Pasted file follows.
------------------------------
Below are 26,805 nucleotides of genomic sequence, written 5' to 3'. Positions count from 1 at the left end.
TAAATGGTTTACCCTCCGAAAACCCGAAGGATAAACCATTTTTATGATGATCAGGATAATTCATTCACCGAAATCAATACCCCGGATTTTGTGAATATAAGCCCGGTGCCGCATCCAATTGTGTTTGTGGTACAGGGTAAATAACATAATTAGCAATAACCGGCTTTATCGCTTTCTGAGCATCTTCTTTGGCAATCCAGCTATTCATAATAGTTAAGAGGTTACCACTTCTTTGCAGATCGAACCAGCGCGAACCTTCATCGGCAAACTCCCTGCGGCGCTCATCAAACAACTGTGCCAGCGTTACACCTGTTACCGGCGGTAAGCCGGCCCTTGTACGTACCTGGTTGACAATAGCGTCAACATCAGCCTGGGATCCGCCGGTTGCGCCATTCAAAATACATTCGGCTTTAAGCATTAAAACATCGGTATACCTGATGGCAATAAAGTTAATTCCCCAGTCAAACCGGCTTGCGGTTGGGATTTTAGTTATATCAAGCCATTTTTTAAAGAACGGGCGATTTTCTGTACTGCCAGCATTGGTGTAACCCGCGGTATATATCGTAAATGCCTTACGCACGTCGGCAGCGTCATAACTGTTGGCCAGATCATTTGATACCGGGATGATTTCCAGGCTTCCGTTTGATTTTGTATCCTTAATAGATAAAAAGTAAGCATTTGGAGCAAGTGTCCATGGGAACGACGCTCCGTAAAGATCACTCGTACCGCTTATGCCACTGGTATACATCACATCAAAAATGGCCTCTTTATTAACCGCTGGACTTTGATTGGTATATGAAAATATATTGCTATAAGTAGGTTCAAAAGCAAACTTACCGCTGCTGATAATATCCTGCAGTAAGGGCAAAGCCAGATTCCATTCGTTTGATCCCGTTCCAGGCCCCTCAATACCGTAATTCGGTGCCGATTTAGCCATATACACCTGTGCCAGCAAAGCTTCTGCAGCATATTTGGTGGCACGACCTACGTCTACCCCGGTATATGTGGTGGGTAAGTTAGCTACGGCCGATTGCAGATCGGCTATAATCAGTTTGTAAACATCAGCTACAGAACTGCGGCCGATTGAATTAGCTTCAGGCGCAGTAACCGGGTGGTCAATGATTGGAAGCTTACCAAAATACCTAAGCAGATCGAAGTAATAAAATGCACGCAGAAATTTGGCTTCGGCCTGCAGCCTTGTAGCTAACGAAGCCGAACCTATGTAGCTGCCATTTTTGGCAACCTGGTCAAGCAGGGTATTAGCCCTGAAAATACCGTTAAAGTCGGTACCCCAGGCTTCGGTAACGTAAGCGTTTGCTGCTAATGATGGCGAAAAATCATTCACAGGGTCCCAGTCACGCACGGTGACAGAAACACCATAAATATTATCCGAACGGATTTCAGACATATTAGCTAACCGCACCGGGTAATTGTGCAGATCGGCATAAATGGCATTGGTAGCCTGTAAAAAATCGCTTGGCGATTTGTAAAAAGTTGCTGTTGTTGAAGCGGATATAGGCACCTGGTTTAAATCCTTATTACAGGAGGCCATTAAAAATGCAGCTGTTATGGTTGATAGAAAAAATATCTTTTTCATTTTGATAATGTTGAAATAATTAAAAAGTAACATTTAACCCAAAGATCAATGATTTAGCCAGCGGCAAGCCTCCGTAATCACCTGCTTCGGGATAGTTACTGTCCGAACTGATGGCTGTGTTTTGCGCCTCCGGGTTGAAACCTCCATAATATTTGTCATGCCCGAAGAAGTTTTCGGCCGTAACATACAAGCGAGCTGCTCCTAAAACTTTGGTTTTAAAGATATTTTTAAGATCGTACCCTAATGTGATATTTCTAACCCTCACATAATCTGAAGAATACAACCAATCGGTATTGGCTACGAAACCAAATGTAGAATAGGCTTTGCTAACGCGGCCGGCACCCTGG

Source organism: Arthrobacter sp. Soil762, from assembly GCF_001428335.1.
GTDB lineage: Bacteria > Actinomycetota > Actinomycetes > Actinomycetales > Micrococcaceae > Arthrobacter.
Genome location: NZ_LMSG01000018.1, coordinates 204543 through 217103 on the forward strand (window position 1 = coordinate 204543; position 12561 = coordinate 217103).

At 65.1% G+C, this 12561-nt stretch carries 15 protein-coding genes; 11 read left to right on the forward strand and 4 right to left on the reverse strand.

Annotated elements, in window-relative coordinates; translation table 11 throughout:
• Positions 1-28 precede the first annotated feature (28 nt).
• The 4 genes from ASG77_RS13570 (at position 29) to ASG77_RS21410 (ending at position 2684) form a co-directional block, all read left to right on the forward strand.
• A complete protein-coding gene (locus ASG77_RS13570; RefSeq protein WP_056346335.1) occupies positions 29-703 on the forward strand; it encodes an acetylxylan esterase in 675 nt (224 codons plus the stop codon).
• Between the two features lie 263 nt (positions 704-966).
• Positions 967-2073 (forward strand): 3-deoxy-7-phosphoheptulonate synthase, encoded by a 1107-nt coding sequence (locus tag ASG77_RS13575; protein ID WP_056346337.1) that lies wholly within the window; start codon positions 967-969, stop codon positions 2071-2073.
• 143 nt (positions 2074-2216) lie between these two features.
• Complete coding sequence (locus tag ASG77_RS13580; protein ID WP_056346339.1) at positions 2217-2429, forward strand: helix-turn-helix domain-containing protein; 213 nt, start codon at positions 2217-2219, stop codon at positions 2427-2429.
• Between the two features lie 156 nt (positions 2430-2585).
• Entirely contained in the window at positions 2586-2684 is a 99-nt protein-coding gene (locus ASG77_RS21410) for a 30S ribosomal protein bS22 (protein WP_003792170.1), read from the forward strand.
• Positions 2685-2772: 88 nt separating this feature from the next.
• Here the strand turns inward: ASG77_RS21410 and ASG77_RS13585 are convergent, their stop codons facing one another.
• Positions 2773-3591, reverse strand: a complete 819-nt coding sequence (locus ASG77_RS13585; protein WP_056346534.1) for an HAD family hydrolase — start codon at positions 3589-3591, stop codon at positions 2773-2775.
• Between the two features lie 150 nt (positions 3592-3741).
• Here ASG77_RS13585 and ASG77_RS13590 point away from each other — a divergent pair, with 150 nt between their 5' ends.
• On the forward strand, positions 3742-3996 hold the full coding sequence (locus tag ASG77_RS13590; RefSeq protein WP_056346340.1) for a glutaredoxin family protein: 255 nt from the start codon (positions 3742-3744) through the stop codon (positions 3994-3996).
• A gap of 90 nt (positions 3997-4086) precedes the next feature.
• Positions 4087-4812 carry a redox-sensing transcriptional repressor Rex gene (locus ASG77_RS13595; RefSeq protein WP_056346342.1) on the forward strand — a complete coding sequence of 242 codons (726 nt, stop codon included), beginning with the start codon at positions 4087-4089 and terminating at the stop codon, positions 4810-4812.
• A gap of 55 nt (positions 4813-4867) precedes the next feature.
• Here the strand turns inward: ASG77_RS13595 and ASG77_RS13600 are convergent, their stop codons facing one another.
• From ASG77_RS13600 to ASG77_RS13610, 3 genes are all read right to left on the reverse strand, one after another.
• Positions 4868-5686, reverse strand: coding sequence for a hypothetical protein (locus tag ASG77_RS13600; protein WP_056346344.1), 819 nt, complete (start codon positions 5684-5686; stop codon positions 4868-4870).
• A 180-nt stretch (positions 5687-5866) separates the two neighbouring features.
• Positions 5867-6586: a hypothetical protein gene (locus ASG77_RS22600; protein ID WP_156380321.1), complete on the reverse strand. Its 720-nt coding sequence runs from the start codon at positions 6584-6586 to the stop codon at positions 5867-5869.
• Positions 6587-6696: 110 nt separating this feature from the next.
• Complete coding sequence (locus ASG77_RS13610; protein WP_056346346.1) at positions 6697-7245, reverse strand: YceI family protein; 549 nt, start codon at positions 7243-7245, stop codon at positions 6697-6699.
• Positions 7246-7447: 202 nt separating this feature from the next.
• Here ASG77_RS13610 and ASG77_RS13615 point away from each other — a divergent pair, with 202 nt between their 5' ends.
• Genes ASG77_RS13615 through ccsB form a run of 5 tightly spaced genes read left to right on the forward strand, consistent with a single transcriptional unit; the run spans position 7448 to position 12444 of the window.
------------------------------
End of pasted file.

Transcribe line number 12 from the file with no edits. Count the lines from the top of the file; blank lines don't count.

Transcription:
• Positions 967-2073 (forward strand): 3-deoxy-7-phosphoheptulonate synthase, encoded by a 1107-nt coding sequence (locus tag ASG77_RS13575; protein ID WP_056346337.1) that lies wholly within the window; start codon positions 967-969, stop codon positions 2071-2073.